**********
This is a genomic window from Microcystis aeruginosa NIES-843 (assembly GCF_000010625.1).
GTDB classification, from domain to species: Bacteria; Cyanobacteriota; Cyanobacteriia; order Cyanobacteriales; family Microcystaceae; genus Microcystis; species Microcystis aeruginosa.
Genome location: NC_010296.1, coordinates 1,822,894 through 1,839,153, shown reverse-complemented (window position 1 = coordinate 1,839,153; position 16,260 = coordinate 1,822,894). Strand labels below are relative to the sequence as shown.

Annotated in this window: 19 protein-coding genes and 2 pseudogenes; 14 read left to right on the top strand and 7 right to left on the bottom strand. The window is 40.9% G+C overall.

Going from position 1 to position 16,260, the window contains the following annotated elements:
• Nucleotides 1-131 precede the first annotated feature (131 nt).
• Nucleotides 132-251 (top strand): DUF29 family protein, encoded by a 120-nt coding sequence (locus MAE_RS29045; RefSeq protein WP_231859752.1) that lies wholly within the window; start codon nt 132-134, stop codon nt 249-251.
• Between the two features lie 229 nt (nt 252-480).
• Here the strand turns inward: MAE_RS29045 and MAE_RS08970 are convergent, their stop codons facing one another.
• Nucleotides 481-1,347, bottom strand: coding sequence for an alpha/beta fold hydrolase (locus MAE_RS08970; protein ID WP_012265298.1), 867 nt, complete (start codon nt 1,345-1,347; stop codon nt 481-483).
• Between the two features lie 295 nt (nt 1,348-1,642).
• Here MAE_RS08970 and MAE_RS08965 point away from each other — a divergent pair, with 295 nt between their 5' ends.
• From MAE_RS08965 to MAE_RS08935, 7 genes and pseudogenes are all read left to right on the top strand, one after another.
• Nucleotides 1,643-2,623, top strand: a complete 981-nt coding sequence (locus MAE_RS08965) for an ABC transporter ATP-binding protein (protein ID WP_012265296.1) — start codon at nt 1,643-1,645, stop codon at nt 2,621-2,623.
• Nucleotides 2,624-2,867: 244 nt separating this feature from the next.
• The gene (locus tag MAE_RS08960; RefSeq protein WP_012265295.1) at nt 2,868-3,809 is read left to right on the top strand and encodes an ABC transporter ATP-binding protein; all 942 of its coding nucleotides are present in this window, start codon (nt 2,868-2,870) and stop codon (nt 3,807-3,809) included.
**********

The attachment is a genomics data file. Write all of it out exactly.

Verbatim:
This is a genomic window from Microcystis aeruginosa NIES-843 (assembly GCF_000010625.1).
GTDB classification, from domain to species: Bacteria; Cyanobacteriota; Cyanobacteriia; order Cyanobacteriales; family Microcystaceae; genus Microcystis; species Microcystis aeruginosa.
Genome location: NC_010296.1, coordinates 1,822,894 through 1,839,153, shown reverse-complemented (window position 1 = coordinate 1,839,153; position 16,260 = coordinate 1,822,894). Strand labels below are relative to the sequence as shown.

Annotated in this window: 19 protein-coding genes and 2 pseudogenes; 14 read left to right on the top strand and 7 right to left on the bottom strand. The window is 40.9% G+C overall.

Going from position 1 to position 16,260, the window contains the following annotated elements:
• Nucleotides 1-131 precede the first annotated feature (131 nt).
• Nucleotides 132-251 (top strand): DUF29 family protein, encoded by a 120-nt coding sequence (locus MAE_RS29045; RefSeq protein WP_231859752.1) that lies wholly within the window; start codon nt 132-134, stop codon nt 249-251.
• Between the two features lie 229 nt (nt 252-480).
• Here the strand turns inward: MAE_RS29045 and MAE_RS08970 are convergent, their stop codons facing one another.
• Nucleotides 481-1,347, bottom strand: coding sequence for an alpha/beta fold hydrolase (locus MAE_RS08970; protein ID WP_012265298.1), 867 nt, complete (start codon nt 1,345-1,347; stop codon nt 481-483).
• Between the two features lie 295 nt (nt 1,348-1,642).
• Here MAE_RS08970 and MAE_RS08965 point away from each other — a divergent pair, with 295 nt between their 5' ends.
• From MAE_RS08965 to MAE_RS08935, 7 genes and pseudogenes are all read left to right on the top strand, one after another.
• Nucleotides 1,643-2,623, top strand: a complete 981-nt coding sequence (locus MAE_RS08965) for an ABC transporter ATP-binding protein (protein ID WP_012265296.1) — start codon at nt 1,643-1,645, stop codon at nt 2,621-2,623.
• Nucleotides 2,624-2,867: 244 nt separating this feature from the next.
• The gene (locus tag MAE_RS08960; RefSeq protein WP_012265295.1) at nt 2,868-3,809 is read left to right on the top strand and encodes an ABC transporter ATP-binding protein; all 942 of its coding nucleotides are present in this window, start codon (nt 2,868-2,870) and stop codon (nt 3,807-3,809) included.